Finnish Supreme Administrative Court Equates Pension Insurance Payments to Earned Income
The Supreme Administrative Court has issued a decision determining when a group pension insurance policy taken out by a company for its entire personnel must be deemed a collected group pension insurance policy and when it must be considered an individual pension insurance arrangement.
In its decision, the Supreme Administrative Court stated that, in the arrangement it assessed, the company had completely substituted the monetary salary paid to its owner-entrepreneurs with pension insurance premiums, which led to the court finding that the arrangement was not a collective additional pension arrangement with respect to the owner-entrepreneurs. The court deemed that the insurance premiums paid for the company’s two owner-entrepreneurs were earned income in their entirety in accordance with section 13 of the Preliminary Tax Withholding Act. As such, the employer should have paid social security contributions on the premiums.
Insurance Premiums Deemed Earned Income
The tax audit carried out in the company concluded that the insurance premiums paid for owner-entrepreneur A (EUR 337,623 during 2010–2011) and owner-entrepreneur B (EUR 333,508 during 2010–2012) constituted earned income of the insured. As a result, employer social security contributions were imposed on the company as well as the related 10% tax increase. It is also worth noting that A and B took no monetary salary from the company. A and B also owned the shares of the company through a parent company.
Both the Finnish Tax Administration and the Administrative Court dismissed the company’s claim to rectify the decisions to impose social security contributions and tax increases issued in the tax audit.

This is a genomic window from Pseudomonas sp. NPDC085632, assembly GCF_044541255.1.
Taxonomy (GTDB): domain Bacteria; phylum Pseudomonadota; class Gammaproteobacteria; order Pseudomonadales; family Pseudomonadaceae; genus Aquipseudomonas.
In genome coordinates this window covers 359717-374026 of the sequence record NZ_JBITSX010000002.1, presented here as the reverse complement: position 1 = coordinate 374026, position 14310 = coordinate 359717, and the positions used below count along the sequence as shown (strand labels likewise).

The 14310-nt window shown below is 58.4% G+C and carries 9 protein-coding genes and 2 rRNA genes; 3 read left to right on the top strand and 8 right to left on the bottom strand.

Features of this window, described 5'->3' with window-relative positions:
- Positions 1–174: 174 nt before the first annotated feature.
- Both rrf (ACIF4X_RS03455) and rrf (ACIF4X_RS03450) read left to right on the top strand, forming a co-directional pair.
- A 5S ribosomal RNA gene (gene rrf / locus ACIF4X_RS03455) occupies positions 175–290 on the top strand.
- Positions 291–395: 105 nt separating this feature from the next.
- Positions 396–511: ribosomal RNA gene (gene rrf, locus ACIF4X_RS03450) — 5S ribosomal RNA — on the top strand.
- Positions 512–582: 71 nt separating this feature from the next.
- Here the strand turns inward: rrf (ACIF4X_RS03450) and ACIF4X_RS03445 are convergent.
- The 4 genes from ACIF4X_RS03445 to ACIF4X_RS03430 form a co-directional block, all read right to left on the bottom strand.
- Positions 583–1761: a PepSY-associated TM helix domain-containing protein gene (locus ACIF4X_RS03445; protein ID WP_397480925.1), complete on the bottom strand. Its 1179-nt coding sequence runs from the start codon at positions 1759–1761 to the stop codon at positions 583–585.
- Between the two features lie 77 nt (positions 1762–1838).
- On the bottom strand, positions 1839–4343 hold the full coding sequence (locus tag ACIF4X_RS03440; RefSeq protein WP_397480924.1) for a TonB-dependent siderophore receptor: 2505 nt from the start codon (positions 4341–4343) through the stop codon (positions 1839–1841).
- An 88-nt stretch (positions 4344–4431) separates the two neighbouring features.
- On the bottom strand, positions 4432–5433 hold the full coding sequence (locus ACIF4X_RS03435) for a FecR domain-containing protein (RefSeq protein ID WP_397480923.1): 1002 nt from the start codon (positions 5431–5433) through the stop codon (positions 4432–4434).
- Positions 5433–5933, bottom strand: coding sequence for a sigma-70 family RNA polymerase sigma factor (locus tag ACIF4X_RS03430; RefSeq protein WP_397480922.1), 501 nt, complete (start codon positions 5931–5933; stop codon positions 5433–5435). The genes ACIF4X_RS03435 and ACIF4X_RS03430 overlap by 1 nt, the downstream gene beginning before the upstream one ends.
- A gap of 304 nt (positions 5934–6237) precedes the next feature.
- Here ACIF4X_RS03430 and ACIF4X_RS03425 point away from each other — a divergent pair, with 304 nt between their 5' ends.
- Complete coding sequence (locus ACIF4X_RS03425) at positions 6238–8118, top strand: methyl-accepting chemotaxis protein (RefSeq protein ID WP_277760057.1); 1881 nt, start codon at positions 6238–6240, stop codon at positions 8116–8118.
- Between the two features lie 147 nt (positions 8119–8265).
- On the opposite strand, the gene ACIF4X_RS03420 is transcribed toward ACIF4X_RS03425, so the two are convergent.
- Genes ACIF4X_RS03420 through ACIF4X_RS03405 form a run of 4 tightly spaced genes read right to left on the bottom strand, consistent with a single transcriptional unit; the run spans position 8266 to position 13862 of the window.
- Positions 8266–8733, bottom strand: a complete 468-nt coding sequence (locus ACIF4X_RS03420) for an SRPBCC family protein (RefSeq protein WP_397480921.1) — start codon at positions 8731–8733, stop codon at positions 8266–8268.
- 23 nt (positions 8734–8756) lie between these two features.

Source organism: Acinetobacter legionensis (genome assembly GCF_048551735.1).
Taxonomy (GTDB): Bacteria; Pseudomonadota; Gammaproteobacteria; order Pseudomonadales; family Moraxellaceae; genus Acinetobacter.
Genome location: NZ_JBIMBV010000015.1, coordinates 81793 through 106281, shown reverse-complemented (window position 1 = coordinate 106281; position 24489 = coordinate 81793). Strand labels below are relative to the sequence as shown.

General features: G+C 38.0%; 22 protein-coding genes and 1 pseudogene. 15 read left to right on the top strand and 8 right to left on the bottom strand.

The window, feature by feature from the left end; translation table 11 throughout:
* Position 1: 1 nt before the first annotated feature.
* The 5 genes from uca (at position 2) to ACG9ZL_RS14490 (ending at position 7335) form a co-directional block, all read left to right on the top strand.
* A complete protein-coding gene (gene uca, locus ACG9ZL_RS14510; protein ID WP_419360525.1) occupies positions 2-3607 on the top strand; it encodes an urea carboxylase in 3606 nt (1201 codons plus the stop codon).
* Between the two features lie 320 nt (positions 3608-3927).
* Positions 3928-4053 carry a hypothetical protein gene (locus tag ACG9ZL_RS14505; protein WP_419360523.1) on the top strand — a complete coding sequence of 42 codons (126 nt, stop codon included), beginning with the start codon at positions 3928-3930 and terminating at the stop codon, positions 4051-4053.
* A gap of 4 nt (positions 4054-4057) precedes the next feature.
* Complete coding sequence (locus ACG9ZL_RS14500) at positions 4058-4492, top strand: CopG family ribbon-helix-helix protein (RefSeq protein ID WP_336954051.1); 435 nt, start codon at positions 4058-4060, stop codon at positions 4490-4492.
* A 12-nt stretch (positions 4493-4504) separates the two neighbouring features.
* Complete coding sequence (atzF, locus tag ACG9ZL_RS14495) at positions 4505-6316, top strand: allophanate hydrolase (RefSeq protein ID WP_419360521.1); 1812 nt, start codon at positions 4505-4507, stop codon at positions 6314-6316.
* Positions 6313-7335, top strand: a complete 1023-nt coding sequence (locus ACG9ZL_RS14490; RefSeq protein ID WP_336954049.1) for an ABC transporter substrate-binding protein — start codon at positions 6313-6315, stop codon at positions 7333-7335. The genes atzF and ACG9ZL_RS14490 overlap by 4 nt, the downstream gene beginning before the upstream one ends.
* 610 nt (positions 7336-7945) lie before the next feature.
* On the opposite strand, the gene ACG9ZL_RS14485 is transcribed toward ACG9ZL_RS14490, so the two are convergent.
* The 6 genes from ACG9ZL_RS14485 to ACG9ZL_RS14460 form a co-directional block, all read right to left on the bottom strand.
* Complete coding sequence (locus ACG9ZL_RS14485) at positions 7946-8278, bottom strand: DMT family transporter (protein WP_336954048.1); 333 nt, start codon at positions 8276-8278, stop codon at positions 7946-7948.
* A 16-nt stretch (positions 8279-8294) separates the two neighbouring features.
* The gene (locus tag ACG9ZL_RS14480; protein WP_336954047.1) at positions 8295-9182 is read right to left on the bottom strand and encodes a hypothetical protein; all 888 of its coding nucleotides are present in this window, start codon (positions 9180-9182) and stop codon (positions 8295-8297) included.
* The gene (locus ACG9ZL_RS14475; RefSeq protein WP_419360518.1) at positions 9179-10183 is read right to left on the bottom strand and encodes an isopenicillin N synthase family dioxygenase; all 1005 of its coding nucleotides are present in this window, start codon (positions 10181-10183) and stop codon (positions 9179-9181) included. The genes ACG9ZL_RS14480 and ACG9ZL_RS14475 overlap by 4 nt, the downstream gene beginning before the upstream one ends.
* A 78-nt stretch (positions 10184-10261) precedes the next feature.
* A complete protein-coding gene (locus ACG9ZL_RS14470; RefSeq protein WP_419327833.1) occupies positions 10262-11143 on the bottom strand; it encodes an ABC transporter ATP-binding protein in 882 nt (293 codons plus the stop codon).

Supreme Administrative Court Ruling in Line with Finnish Tax Administration and Administrative Court
The Supreme Administrative Court found that, though the fact that the policy covered the company’s entire personnel supported the interpretation of the insurance policy being a collective arrangement, an overall assessment of the group pension insurance brought up a number of factors indicating that is was actually an individual pension insurance arrangement.
First, the company had no wage earners at the time it took out the policy. Thus, the group pension insurance policy only applied to the company’s two owner-entrepreneurs, who through the parent company had full control of the company taking out the policy. Second, the salary costs of the owner-entrepreneurs encumbered the parent company’s results in full.
The Supreme Administrative Court did not change the conclusion of the lower instances, but agreed with the view that A and B had to be equated to owner-entrepreneurs of the company. Furthermore, the amounts of the premiums paid for A and B were large, and the company had not paid either person any salary. As such, the Supreme Administrative Court found that the company had substituted monetary salaries payable to A and B with pension insurance premiums and this could not be deemed a collective additional pension arrangement with respect to them. As a result, the premiums paid by the company were earned income of A and B in their entirety in accordance with section 13 of the Preliminary Tax Withholding Act.
Castrén & Snellman’s experts would be happy to assist you in the implementation of any pension insurance arrangements and incentive schemes.